Tom Emmer, the House representative from Minnesota’s 6th district, is keen on cryptocurrency. He’s re-introduced a bill that would protect digital currency traders from unnecessary regulation.
The writing of the bill provides for “a safe harbor from licensing and registration for certain non-controlling blockchain developers and providers of blockchain services.” In other words, companies that exchange cryptocurrencies, or use them for their own purposes, would be exempt from money transmission laws so long as they do not hold their users’ funds.
This isn’t the first time Mr. Emmer, a Republican, has introduced this bill. He previously brought it up in the 115th Congress, where it mostly got ignored. He’s hoping that the 116th Congress, now controlled by Nancy Pelosi’s Democratic Party, is more kind now that he’s found a democratic co-sponsor in Darren Soto of New Jersey.
The bill was developed in part by Coin Center, a cryptocurrency advocacy group. Their executive director Jerry Brito told CoinDesk, ““We worked closely with Rep. Emmer and his staff to develop this bill last year and we’re very happy to see it reintroduced in this new Congress with bipartisan support.”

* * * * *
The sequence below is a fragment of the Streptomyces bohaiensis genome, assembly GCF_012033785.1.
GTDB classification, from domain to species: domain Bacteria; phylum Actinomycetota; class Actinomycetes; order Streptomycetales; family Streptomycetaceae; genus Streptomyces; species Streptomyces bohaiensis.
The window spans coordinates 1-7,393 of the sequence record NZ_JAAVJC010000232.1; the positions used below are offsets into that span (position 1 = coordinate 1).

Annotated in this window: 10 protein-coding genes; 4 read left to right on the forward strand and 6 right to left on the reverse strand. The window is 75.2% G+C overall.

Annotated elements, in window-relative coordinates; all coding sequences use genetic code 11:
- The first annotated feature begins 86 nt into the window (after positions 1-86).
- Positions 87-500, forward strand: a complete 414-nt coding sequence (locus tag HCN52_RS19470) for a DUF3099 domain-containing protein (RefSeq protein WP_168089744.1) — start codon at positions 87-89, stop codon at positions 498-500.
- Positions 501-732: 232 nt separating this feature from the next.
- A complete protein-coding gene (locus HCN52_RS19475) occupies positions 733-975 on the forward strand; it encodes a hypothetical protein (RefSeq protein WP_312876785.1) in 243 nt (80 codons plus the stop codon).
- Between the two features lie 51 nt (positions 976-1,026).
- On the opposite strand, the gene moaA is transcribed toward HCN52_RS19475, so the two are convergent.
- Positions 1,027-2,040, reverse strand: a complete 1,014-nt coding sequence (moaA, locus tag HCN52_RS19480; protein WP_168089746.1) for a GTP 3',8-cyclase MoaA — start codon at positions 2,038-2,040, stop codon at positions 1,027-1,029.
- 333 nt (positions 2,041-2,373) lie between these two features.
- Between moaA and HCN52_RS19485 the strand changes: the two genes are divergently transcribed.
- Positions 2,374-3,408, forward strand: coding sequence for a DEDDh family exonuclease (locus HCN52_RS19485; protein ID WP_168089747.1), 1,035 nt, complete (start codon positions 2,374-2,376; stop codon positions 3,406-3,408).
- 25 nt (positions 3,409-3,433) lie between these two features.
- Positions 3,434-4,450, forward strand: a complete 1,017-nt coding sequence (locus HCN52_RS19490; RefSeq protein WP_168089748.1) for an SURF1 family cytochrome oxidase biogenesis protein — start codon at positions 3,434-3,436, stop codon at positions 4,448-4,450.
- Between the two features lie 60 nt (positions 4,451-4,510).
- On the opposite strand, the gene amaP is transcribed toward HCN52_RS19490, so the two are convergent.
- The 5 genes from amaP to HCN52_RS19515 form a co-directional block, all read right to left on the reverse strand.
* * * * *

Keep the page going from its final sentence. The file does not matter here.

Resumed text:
Don’t look for this bill to become a law anytime soon. The bill will need to make its way through both the Judiciary and Financial Services committees before it could come up for a full vote. Congress is also currently preoccupied with the government shutdown, which doesn’t seem to have any end in sight. Britto conceded it may take some time to see progress on the bill, as “the Hill is focused on other priorities at the moment.”
Once Congress and President Donald Trump come to some kind of agreement to reopen government, it’s still not a slam dunk for House Resolution 528 to become a law. Emmer couldn’t get this bill passed with a Republican majority last year, and Democrats haven’t been any friendlier to cryptocurrency yet. Brad Sherman, the Democratic representative from California’s 30th District, said of digital currency last year:
“Cryptocurrencies are popular with guys who like to sit in their pajamas and tell their wives they are going to be millionaires. They help terrorists and criminals move money around the world. Tax evaders. They help startup companies commit fraud, take money, and one percent of the time they actually create a useful business.”
Tom Emmer will have his work cut out for him if he wants to convince men like Brad Sherman that his bill is worth a second look.
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